After an 11-day "washout" period, the men and women returned for another session. Again, they smoked either the marijuana or a placebo once daily for three days. This time, they were assigned to the opposite group.
Before and after each session, the researchers measured the participants' muscle stiffness using an accepted scale. They also evaluated pain levels, tested certain thinking skills and looked at fatigue levels.
On average, the patients had about a three-point reduction on the spasticity scale. "It's a modest effect," said Corey-Bloom.
"It also reduced the patients' perception of pain," she added. Pain scores showed a 50 percent decrease in perceived pain.
Downsides included increased fatigue, she said. Cognitive (thinking) skills also declined in the pot-smoking participants. "There were some short-term, modest effects on cognition -- primarily attention and concentration," she noted.
The pot probably works, she said, by acting on special receptors in the brain involved in controlling muscle spasticity.
Nicholas LaRocca, vice president of health care delivery and policy research at the National Multiple Sclerosis Society, said the study was well done.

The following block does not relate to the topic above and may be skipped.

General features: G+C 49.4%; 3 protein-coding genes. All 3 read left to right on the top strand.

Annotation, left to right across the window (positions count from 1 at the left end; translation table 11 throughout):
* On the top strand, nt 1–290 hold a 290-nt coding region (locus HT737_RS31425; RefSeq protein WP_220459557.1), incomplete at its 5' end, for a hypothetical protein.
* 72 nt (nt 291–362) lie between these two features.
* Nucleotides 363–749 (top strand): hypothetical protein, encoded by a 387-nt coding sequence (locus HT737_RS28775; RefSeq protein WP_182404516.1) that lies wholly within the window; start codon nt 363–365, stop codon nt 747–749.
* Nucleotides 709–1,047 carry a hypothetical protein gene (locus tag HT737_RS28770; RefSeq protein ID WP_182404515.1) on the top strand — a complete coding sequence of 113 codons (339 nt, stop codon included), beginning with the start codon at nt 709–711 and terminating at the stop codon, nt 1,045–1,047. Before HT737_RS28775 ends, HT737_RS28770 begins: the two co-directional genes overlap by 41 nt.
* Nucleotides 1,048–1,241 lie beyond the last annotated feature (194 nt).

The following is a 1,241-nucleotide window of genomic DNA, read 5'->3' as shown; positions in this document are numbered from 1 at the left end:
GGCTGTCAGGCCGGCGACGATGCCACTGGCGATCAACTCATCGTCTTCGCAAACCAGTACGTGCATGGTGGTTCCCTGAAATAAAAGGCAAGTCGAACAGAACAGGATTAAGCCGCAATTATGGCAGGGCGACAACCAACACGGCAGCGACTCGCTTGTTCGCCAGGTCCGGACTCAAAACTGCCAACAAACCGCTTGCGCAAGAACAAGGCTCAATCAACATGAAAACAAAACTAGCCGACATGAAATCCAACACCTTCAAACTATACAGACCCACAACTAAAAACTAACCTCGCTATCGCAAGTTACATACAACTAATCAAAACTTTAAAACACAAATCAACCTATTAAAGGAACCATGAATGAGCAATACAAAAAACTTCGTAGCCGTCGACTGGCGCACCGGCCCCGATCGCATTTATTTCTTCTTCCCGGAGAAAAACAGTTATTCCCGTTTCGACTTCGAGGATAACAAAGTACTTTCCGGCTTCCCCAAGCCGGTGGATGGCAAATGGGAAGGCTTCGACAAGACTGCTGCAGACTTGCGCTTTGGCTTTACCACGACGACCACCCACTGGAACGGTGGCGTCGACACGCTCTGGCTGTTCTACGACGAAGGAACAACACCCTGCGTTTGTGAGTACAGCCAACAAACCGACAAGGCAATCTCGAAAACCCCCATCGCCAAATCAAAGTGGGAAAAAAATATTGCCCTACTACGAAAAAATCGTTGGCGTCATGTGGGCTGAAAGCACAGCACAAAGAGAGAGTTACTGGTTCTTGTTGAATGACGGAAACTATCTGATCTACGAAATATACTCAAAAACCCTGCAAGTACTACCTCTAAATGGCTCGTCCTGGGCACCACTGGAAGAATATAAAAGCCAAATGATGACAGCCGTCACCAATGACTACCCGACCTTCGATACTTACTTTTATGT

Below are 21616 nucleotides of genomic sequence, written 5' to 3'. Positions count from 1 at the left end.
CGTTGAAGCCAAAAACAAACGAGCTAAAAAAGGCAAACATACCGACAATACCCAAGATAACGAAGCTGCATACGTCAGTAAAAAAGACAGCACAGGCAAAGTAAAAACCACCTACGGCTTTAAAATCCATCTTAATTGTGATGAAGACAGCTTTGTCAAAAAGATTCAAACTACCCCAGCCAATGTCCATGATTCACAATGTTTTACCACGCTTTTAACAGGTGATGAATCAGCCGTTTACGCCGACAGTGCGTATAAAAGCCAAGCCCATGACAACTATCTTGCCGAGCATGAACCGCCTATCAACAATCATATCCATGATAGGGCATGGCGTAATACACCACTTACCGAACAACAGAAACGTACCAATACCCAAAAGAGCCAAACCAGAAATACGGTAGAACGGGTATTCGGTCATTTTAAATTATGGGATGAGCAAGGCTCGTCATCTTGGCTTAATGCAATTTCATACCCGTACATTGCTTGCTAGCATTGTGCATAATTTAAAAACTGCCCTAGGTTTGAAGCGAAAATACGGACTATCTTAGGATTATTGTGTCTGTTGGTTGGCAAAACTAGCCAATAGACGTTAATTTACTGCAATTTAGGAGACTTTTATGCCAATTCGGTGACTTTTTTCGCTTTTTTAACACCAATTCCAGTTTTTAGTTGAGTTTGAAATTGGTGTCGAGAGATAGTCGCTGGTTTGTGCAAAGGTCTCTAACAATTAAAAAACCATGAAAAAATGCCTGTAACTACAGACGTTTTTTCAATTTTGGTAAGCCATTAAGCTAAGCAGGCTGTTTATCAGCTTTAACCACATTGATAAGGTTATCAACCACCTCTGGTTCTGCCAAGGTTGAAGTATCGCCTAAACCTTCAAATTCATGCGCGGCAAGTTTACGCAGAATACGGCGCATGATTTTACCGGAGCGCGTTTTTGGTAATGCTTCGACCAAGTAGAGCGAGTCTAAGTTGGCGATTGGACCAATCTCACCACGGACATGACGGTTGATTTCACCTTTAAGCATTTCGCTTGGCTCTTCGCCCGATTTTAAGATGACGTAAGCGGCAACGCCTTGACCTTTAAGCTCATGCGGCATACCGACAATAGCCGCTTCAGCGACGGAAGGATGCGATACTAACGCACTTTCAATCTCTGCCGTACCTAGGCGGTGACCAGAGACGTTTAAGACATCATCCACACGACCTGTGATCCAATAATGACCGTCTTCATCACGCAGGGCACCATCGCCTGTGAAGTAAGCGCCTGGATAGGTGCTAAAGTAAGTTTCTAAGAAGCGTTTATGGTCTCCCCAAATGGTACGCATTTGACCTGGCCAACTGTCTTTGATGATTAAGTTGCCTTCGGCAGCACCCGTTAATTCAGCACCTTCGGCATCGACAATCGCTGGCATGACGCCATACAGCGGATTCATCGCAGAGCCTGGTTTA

"For people with MS, spasticity is a major problem," he said. "Although treatments are available, they don't work for everyone with MS."
While the study showed good short-term effects of the cannabis, LaRocca said, "the study does show that smoking marijuana is not a long-term solution, because of the cognitive effects."
People with multiple sclerosis are already likely to have cognitive defects, he noted.
"We need to continue to search for not only other medicines for plasticity, but nonpharmacologic treatments," LaRocca said.
The study was funded by the University of
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